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The Truth About Women's Heart Health

Today, February 5th, is Women's Heart Health day, and it is important to remember that awareness is vital and that fallacies surrounding heart disease can cost us many lives. Here are some of the most common misconceptions about the issue.

The term ‘heart disease’ encompasses a variety of cardiovascular conditions such as hypertensive, coronary and rheumatic heart disease. To lead a heart-disease-free life, your safest bet would be to exercise regularly, quit smoking, lower your cholesterol levels and maintain a healthy weight and blood pressure. As simple and fairly easy the above prevention plan may sound, Egypt still loses 57% of its female population to heart disease annually, 48% of whom are housewives. Death rates are highest in urban areas and among women 75 years of age and older.

Friday 5th is the day the American Heart Association asks the world to wear red in order to raise awareness about the risk that heart disease poses to women and one organisation working to make sure Egyptian women lead healthy, disease free lives is health resort and medical campus Rofayda which provides numerous medical and non-medical services. So, in an effort to save Egyptian women’s lives from the silent killer, Rofayda just launched their #GoRedwithRofayda campaign, an awareness initiative intended to educate Egyptians about heart disease.

Since 1984, more women have died of heart disease than men. It is also considered deadlier than all forms of cancer put together. The lack of understanding about the disease contributes to the deaths of thousands of women every year; the difference between facts and myths can just save your life.

Myth 1: Heart Disease Symptoms are the Same in Men

Apart from the classic “elephant sitting on the chest” which accompanies a heart attack, women and men can experience the disease very differently as women are more likely to exhibit less traditional symptoms, making them more vulnerable to it as a result of misinterpreting them. A 2003 survey concluded that unusual forewarning symptoms of a heart attack include extreme fatigue, weakness, sleep irregularities, nausea, indigestion, and shortness of breath. More women exhibited these symptoms than men. Another interesting fact is that 43% of female test subjects didn’t experience chest pain at the time their heart attacks happened.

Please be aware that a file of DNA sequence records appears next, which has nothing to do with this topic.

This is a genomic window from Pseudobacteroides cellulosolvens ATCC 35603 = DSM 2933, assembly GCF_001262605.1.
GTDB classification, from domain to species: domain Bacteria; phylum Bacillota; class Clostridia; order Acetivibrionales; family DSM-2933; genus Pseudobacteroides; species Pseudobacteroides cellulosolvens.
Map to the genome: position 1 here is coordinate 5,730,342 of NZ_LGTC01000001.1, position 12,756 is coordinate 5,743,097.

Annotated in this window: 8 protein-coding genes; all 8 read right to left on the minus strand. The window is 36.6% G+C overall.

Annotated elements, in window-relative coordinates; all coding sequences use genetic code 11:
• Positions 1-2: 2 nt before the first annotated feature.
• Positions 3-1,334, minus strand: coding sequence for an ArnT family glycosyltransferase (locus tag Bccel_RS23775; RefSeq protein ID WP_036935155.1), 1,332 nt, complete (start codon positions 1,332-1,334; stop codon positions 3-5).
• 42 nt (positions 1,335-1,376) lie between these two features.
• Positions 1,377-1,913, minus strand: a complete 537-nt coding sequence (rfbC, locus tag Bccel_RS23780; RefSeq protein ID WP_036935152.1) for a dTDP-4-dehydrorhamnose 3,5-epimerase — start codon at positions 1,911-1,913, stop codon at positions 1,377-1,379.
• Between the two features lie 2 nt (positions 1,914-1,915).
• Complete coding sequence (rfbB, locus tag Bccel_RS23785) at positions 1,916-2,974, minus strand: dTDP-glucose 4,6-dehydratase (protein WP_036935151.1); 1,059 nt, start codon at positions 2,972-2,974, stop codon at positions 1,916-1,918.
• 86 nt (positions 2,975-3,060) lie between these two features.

Myth 2: Heart Disease Only Strikes Old People

Unlike the common belief that only old men and women develop heart disease, more and more young women are afflicted by it now that obesity, diabetes and hypertension have become more common. Other risk factors include sedentary lifestyles and combining birth control pills and smoking.

Myth 3: Heart Disease Doesn’t Affect Skinny Women

People often associate obesity with heart disease, as well as a host of other conditions, but you could be skinny and have high cholesterol and/or blood pressure levels which are silent risk factors, meaning they have no obvious symptoms. There is no way of knowing you have high cholesterol or blood pressure levels unless you underwent cholesterol and blood pressure tests. Regular checkups and tests can detect the risk factors early, giving you the opportunity to make the lifestyle changes you need to make before it is too late.

Myth 4: I Will Get Heart Disease No Matter What Because It Runs In My Family

It is true that women are more likely to develop heart disease if it runs in their families, but there is no reason why making heart-healthy choices could possibly hurt. Many women with a family history of heart disease have been able to avoid it thanks to healthy lifestyle choices.     

Myth 5: Vitamins and Supplements Can Lower the Risk of Heart Disease

While antioxidant vitamins E, C and beta carotene can help lower the risk of heart disease, clinical trials conducted failed to confirm their benefits. According to the American Heart Association, there is no scientific evidence that supplements containing these vitamins have the same effects as the vitamins themselves. A healthy, varied and nutritious diet is the only way to ensure that your body gets the vitamins and minerals it needs - only then are they best absorbed.

Myth 6: It’s Too Late To Quit Smoking Now, the Damage Done to Your Heart Is Irreversible

The risk of a heart attack will drop up to 50% one year after you quit smoking, it doesn’t matter how old you are or how long you have smoked. If you can’t quit, seek help, the process can be made easier with stop-smoking aids such as nicotine patches and gum.  

Myth 7: You Can’t Exercise If You Have Heart Disease

The American Heart Association recommends two and a half hours or more of moderate intensity exercise each week to maintain cardiovascular health. Research shows that regular exercise can prolong a heart attack survivor, so if you pick up the habit you will find that it is safe and beneficial. 

(Image courtesy of WebMD)

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